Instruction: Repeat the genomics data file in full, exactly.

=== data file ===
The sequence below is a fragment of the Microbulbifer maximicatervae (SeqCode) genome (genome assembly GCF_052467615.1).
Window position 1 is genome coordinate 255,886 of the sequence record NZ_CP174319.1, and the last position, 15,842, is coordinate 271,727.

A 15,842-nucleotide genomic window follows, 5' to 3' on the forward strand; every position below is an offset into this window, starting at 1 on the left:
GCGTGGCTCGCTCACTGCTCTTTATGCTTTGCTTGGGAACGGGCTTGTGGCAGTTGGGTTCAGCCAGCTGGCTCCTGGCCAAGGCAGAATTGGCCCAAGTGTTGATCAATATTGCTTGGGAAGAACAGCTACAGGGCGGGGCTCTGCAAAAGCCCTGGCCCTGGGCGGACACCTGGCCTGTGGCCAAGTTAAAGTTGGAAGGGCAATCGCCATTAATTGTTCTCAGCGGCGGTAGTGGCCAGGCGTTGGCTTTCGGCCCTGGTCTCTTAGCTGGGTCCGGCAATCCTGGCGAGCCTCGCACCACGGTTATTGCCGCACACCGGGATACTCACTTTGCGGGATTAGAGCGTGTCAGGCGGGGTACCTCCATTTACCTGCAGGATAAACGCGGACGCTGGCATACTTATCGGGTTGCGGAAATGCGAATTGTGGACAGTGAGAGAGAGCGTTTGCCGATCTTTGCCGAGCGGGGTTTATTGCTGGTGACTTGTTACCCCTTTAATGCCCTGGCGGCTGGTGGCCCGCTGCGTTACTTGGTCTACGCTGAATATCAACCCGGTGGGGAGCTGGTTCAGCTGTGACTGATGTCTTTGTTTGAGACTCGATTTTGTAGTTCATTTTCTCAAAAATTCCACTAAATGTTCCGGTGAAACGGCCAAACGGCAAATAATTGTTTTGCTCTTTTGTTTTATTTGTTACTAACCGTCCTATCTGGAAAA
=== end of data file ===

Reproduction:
The sequence below is a fragment of the Microbulbifer maximicatervae (SeqCode) genome (genome assembly GCF_052467615.1).
Window position 1 is genome coordinate 255,886 of the sequence record NZ_CP174319.1, and the last position, 15,842, is coordinate 271,727.

A 15,842-nucleotide genomic window follows, 5' to 3' on the forward strand; every position below is an offset into this window, starting at 1 on the left:
GCGTGGCTCGCTCACTGCTCTTTATGCTTTGCTTGGGAACGGGCTTGTGGCAGTTGGGTTCAGCCAGCTGGCTCCTGGCCAAGGCAGAATTGGCCCAAGTGTTGATCAATATTGCTTGGGAAGAACAGCTACAGGGCGGGGCTCTGCAAAAGCCCTGGCCCTGGGCGGACACCTGGCCTGTGGCCAAGTTAAAGTTGGAAGGGCAATCGCCATTAATTGTTCTCAGCGGCGGTAGTGGCCAGGCGTTGGCTTTCGGCCCTGGTCTCTTAGCTGGGTCCGGCAATCCTGGCGAGCCTCGCACCACGGTTATTGCCGCACACCGGGATACTCACTTTGCGGGATTAGAGCGTGTCAGGCGGGGTACCTCCATTTACCTGCAGGATAAACGCGGACGCTGGCATACTTATCGGGTTGCGGAAATGCGAATTGTGGACAGTGAGAGAGAGCGTTTGCCGATCTTTGCCGAGCGGGGTTTATTGCTGGTGACTTGTTACCCCTTTAATGCCCTGGCGGCTGGTGGCCCGCTGCGTTACTTGGTCTACGCTGAATATCAACCCGGTGGGGAGCTGGTTCAGCTGTGACTGATGTCTTTGTTTGAGACTCGATTTTGTAGTTCATTTTCTCAAAAATTCCACTAAATGTTCCGGTGAAACGGCCAAACGGCAAATAATTGTTTTGCTCTTTTGTTTTATTTGTTACTAACCGTCCTATCTGGAAAA